All of these factors together represent money out of the pharmacy economic equation.

Countering all of these factors are the new paid clinical/professional services which are now funded by governments to varying degrees province by province:  Medchecks, flu shots, pharmacy opinions, all of which represent money in…but not nearly enough to balance against the money out.   Futile attempts to rebalance the equation results in tactics like quotas on professional services and performance metrics, which are universally abhorred by pharmacists and provide poor value to government payers.

So if all of this so far is to any degree correct, why would any rational business want to go into the business of retail pharmacy?  How do these big chains, after making huge capital investments, make any money?  Why would a successful grocery operation like Loblaw spend billions to buy Shoppers Drug Mart if the pharmacy business produces such low return on investment?

I suggest that the answer is that although the actual dispensing of ethical pharmaceuticals may have become less and less profitable, the business of retail pharmacy or food drug combos is indeed quite profitable.

It is well documented that when a pharmacy department is introduced into a grocery store environment, the sale of grocery items (not counting any pharmacy related SKUs {stock keeping units}) goes up by an average of as much as $100,000 per week.  This is as a result of the increased traffic produced by the attraction and presence of the pharmacy department.   Some large merchandisers, Target being a good example, consider the pharmacy department a critical component of their ‘guest experience’.  I have seen some billboards proclaiming “Target…a pharmacy with a department store attached”.

Within days of the official Loblaw takeover of SDM, Shoppers stores were drop shipped President’s Choice Decadent Chocolate Cookies; a signal to the SDM customer to anticipate a full complement of these popular PC products in the near future.  One could argue the rationale of promoting the consumption of high sugar/fat products in an environment whose function is to counter the two biggest health problems we are experiencing today: diabetes & obesity…but leave this aside for now.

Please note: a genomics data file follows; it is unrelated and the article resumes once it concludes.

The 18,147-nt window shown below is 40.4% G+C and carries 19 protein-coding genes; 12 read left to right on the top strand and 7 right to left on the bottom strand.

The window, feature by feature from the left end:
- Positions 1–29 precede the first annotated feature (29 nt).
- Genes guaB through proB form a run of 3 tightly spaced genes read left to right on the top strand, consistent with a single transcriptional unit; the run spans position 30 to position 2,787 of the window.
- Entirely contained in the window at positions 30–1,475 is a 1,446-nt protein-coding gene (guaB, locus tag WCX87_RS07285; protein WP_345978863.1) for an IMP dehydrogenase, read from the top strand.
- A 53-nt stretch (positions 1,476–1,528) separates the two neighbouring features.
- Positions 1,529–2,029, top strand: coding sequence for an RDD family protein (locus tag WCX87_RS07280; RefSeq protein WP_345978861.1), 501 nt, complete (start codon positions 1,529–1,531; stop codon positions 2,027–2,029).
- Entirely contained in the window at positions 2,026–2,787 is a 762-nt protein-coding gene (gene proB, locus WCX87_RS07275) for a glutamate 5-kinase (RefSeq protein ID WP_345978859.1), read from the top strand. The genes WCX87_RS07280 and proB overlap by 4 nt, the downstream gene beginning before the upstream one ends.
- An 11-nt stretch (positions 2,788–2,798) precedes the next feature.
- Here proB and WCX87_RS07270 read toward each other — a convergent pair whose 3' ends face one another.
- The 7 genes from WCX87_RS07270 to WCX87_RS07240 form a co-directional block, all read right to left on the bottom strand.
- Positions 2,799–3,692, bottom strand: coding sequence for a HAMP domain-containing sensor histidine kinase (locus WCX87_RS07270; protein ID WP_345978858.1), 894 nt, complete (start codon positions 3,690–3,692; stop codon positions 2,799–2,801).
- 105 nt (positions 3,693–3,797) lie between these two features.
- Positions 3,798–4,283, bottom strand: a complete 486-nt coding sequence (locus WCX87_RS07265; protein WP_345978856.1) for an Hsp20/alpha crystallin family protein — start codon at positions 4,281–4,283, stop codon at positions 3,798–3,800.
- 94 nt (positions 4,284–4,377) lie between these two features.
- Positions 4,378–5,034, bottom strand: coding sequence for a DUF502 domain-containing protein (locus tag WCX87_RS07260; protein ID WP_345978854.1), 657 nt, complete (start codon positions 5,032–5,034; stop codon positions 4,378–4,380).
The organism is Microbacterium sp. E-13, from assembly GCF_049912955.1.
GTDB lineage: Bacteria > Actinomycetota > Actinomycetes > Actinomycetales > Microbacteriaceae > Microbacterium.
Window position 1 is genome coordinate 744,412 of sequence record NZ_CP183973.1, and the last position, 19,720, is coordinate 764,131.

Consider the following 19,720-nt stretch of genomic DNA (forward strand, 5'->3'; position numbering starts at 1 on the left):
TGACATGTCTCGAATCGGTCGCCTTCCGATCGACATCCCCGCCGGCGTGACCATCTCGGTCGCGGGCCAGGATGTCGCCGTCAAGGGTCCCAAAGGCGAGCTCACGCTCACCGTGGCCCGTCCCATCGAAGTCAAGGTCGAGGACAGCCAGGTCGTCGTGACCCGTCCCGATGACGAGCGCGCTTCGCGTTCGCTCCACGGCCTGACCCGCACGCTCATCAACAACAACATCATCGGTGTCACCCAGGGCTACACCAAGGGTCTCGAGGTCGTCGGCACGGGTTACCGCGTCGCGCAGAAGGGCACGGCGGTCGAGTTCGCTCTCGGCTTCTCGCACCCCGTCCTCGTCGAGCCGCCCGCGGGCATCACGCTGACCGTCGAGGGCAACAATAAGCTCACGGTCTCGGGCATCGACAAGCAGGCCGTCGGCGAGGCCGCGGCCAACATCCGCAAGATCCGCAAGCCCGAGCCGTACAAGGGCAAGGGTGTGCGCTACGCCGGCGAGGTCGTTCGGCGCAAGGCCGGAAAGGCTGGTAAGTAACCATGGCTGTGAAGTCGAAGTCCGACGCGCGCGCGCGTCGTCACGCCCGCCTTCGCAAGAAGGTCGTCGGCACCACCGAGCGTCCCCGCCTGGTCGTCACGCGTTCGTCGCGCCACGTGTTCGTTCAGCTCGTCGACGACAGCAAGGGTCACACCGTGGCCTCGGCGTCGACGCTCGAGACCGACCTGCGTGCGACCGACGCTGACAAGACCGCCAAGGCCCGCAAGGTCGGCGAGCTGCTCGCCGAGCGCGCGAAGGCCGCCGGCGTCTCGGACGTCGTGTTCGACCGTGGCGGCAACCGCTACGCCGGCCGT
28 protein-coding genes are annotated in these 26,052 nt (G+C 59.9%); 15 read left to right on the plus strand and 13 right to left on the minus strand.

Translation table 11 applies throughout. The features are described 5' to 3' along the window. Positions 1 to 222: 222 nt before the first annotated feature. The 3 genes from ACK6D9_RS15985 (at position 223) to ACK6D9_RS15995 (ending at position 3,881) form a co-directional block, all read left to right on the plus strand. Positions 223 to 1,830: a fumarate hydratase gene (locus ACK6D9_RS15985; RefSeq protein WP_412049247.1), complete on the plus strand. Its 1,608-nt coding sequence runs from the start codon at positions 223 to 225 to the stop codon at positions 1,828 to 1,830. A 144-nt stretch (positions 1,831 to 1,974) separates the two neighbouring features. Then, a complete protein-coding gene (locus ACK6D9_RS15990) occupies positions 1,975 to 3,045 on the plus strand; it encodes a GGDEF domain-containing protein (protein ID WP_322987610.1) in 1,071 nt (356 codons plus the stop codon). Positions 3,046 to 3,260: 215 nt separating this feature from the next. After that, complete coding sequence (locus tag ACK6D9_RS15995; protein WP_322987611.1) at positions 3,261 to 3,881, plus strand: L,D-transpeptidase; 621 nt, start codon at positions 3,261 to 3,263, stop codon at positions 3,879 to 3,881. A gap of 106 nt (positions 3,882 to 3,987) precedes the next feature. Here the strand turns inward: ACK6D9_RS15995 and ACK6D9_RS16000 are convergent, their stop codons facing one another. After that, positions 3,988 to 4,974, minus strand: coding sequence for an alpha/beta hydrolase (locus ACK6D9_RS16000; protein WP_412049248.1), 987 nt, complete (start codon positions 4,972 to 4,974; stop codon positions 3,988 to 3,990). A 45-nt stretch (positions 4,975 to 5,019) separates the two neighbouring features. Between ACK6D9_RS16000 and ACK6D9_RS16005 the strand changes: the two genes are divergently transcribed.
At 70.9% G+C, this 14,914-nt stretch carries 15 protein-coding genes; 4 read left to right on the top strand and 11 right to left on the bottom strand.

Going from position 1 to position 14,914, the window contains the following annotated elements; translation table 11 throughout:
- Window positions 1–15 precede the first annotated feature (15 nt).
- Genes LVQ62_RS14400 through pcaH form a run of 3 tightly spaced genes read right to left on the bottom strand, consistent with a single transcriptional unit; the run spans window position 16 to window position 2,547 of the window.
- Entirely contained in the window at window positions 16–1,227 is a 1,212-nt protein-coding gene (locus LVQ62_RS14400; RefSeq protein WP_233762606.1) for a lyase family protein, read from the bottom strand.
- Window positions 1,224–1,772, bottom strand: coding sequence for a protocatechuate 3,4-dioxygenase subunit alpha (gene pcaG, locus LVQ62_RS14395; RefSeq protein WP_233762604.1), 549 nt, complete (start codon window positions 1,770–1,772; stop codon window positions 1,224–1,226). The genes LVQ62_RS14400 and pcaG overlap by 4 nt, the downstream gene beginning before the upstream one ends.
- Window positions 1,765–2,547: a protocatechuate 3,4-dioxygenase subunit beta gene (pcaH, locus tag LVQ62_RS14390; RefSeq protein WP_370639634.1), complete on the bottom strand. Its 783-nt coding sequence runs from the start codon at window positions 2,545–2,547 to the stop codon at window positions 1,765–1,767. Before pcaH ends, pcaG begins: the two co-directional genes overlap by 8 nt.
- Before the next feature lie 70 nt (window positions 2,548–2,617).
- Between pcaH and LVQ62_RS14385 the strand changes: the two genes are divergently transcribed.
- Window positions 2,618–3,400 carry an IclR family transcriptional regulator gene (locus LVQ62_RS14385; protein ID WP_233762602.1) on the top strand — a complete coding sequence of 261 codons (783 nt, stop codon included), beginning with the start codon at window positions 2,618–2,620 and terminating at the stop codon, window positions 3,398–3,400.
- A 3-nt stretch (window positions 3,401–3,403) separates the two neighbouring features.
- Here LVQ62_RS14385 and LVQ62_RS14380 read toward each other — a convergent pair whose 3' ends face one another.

The presence of a pharmacy department in any retail environment means the sale of a whole bunch of stuff which is not prescriptions per se.  OTCs are the biggest example, some of which like cough syrups have nothing to do with health.  Then there is ColdFX, copper bracelets, fat flushes, homeopathic products, NHPs, flu shot enhancers,  many vitamins, energy supplements, meal replacements etc which also provide little or no benefit, but which are heavily advertised and promoted on TV and elsewhere.  Whether these and the many other products like them have any efficacy or not is not the point.

The point is that the consumer/customer associates these products within a pharmacy environment and he/she goes to the drug store to purchase them.  In fact, a pharmacy is chosen by the producers and retailers of these products in order to provide a level of perceived efficacy to what more knowledgeable consumers know is junk.  These products are known to have very high margins…50% or more. The pharmacy/pharmacist are used as leverage to sell the products.

Back to the economics.  Let’s take an extreme example to illustrate the point.  One pharmacist working 12 hours at $50/hr (a little high I know) = $600 plus all other allocated costs, say another $900 = $1,500 total.  In this extreme example, say not a single Rx is filled in the 12 hour period so sunk costs are the total of $1,500.

To reach a breakeven point, a mere $4,500 of DSTM (drug store type merchandise) at a margin of 33% has to be achieved.  Of course reality suggests that some number of prescriptions would be filled in the 12 hour period and that actual sales of DSTM would be far higher than $4,500, but the example illustrates the point that it does not take much in the way of DSTM sales to offset the costs of the actual pharmacy itself, pharmacists included.





This is why PPNs (preferred provider networks), and flu shots  by way of example, are so valuable to Big Retail Pharmacy, not for added Rx volume, but for the extra traffic dragged through the store enhancing the opportunity to sell more DSTM, as well as regular grocery/deli/prepared foods etc.

The pharmacy and the pharmacists are essentially a loss leader in many cases, hence my confessed bias against this type of environment for professional pharmacists to have to practice in.

Challenge me if you wish, but I don’t believe any person with a degree as difficult to achieve as pharmacy (soon to be a PharmD) should be used as a loss leader.

I welcome both your bricks and roses.


The ‘McDonaldization’ of Pharmacy

About 15 years ago noted author Eric Scholler wrote a terrific bestseller, first serialized for Rolling stone Magazine in 1999, called ‘Fast Food Nation’.   His lecture summary is also available on YouTube and is very powerful to experience.  The comparison between the fast food industry and modern chain pharmacy is remarkable.